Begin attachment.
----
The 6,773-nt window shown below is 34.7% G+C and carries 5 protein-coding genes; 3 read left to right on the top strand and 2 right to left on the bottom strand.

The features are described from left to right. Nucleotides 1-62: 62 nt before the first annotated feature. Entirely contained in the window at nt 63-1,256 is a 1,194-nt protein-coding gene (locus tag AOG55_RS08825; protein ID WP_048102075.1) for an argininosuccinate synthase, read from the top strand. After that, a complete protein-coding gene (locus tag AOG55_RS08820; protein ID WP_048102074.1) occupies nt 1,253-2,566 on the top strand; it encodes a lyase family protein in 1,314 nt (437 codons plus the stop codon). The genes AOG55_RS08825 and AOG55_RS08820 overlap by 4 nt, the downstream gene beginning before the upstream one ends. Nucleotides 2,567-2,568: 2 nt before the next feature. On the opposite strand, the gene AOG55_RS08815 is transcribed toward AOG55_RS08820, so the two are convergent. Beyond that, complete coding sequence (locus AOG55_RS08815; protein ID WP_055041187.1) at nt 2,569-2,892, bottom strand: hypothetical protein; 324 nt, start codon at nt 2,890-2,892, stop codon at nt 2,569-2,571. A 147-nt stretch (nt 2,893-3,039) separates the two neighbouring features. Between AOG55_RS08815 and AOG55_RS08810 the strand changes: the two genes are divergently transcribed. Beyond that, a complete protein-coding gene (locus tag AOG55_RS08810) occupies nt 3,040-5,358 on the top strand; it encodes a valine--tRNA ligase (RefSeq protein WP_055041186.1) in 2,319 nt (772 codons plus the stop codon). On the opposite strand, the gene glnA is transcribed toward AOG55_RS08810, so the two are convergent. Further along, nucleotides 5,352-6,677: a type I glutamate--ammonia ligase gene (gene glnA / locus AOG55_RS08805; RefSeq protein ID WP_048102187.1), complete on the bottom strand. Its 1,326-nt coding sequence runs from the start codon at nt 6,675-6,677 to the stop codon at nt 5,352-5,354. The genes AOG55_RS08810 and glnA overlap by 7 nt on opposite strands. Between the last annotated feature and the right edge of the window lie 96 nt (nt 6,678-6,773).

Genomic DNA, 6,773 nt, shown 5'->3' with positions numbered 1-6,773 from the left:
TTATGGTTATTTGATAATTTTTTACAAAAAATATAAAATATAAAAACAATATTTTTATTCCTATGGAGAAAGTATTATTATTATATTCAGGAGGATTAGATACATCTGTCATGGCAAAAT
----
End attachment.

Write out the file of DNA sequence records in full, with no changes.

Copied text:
The 6,773-nt window shown below is 34.7% G+C and carries 5 protein-coding genes; 3 read left to right on the top strand and 2 right to left on the bottom strand.

The features are described from left to right. Nucleotides 1-62: 62 nt before the first annotated feature. Entirely contained in the window at nt 63-1,256 is a 1,194-nt protein-coding gene (locus tag AOG55_RS08825; protein ID WP_048102075.1) for an argininosuccinate synthase, read from the top strand. After that, a complete protein-coding gene (locus tag AOG55_RS08820; protein ID WP_048102074.1) occupies nt 1,253-2,566 on the top strand; it encodes a lyase family protein in 1,314 nt (437 codons plus the stop codon). The genes AOG55_RS08825 and AOG55_RS08820 overlap by 4 nt, the downstream gene beginning before the upstream one ends. Nucleotides 2,567-2,568: 2 nt before the next feature. On the opposite strand, the gene AOG55_RS08815 is transcribed toward AOG55_RS08820, so the two are convergent. Beyond that, complete coding sequence (locus AOG55_RS08815; protein ID WP_055041187.1) at nt 2,569-2,892, bottom strand: hypothetical protein; 324 nt, start codon at nt 2,890-2,892, stop codon at nt 2,569-2,571. A 147-nt stretch (nt 2,893-3,039) separates the two neighbouring features. Between AOG55_RS08815 and AOG55_RS08810 the strand changes: the two genes are divergently transcribed. Beyond that, a complete protein-coding gene (locus tag AOG55_RS08810) occupies nt 3,040-5,358 on the top strand; it encodes a valine--tRNA ligase (RefSeq protein WP_055041186.1) in 2,319 nt (772 codons plus the stop codon). On the opposite strand, the gene glnA is transcribed toward AOG55_RS08810, so the two are convergent. Further along, nucleotides 5,352-6,677: a type I glutamate--ammonia ligase gene (gene glnA / locus AOG55_RS08805; RefSeq protein ID WP_048102187.1), complete on the bottom strand. Its 1,326-nt coding sequence runs from the start codon at nt 6,675-6,677 to the stop codon at nt 5,352-5,354. The genes AOG55_RS08810 and glnA overlap by 7 nt on opposite strands. Between the last annotated feature and the right edge of the window lie 96 nt (nt 6,678-6,773).

Genomic DNA, 6,773 nt, shown 5'->3' with positions numbered 1-6,773 from the left:
TTATGGTTATTTGATAATTTTTTACAAAAAATATAAAATATAAAAACAATATTTTTATTCCTATGGAGAAAGTATTATTATTATATTCAGGAGGATTAGATACATCTGTCATGGCAAAAT